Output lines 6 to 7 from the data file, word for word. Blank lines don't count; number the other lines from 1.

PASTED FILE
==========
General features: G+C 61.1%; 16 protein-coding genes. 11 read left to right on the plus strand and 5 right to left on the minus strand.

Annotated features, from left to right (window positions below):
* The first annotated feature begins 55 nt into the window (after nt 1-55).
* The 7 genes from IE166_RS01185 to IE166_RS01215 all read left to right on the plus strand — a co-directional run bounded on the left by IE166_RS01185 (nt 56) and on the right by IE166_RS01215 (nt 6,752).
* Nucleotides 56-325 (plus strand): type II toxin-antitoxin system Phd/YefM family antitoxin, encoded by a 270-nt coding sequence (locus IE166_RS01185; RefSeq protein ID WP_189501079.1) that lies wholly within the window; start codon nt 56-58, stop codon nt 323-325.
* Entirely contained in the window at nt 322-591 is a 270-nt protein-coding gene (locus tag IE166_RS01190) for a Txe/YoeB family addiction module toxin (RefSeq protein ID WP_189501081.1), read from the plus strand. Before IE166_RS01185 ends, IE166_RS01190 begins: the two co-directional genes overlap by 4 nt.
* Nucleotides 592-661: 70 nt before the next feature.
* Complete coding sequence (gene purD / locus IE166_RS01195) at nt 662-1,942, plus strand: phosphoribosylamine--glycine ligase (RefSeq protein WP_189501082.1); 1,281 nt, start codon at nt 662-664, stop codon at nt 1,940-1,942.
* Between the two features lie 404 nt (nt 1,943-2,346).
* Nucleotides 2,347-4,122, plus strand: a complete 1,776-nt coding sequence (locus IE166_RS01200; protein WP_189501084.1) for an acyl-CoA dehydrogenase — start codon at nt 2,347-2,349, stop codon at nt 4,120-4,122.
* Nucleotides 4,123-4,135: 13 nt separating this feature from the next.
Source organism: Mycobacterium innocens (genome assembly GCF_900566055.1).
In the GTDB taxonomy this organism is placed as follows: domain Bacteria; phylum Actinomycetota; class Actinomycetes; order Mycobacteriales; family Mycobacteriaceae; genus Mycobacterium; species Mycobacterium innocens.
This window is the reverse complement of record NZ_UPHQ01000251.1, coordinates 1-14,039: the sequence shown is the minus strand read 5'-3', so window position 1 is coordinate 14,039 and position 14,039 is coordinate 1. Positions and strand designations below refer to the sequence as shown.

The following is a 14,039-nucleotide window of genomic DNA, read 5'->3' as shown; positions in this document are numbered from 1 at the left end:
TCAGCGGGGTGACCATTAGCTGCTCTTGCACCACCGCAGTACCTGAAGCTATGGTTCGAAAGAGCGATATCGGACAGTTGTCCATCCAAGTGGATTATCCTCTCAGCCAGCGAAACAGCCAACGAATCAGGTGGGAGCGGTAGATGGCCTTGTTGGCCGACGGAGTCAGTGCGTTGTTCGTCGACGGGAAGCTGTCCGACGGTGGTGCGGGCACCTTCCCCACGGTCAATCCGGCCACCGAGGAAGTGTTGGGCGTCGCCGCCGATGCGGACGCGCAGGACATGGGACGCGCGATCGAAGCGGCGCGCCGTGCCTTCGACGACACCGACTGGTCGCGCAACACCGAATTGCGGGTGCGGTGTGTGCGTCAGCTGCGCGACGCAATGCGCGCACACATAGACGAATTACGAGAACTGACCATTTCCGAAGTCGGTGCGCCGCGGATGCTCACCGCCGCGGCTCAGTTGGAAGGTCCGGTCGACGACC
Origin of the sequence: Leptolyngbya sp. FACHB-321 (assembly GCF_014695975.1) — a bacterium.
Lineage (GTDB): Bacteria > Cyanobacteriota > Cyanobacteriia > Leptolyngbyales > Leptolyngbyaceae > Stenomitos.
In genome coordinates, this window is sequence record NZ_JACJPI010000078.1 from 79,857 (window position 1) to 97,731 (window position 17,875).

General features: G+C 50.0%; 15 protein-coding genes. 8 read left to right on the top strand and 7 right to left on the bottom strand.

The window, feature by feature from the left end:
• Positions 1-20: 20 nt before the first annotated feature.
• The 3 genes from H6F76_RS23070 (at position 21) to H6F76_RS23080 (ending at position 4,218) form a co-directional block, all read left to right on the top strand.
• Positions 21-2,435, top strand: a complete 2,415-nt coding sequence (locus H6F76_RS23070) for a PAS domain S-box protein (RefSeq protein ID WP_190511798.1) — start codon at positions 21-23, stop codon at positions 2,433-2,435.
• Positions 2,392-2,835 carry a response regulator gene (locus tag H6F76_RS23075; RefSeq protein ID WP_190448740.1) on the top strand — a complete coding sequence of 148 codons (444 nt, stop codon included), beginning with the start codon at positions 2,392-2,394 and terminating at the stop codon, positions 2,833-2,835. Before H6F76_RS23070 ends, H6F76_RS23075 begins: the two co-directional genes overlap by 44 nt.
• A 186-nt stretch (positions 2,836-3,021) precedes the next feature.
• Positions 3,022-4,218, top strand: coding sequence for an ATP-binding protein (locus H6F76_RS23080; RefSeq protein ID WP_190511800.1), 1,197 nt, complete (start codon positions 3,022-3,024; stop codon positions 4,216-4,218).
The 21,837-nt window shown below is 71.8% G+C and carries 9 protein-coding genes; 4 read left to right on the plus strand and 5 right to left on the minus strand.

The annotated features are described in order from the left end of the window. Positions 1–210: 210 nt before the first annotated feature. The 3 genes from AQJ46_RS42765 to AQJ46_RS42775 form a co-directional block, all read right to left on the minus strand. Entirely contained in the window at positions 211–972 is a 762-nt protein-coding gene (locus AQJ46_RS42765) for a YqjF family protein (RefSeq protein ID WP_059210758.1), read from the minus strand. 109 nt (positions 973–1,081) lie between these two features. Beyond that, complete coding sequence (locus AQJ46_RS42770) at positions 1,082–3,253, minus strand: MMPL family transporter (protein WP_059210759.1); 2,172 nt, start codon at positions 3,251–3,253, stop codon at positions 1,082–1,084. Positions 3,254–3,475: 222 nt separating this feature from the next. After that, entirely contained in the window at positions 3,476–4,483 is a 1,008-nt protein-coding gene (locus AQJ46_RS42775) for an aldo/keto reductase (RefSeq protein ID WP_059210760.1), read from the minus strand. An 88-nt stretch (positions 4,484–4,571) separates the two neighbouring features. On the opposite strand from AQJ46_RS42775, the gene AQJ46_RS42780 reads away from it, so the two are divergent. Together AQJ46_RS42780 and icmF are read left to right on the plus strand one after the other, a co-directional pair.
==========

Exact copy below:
* Entirely contained in the window at nt 322-591 is a 270-nt protein-coding gene (locus tag IE166_RS01190) for a Txe/YoeB family addiction module toxin (RefSeq protein ID WP_189501081.1), read from the plus strand. Before IE166_RS01185 ends, IE166_RS01190 begins: the two co-directional genes overlap by 4 nt.
* Nucleotides 592-661: 70 nt before the next feature.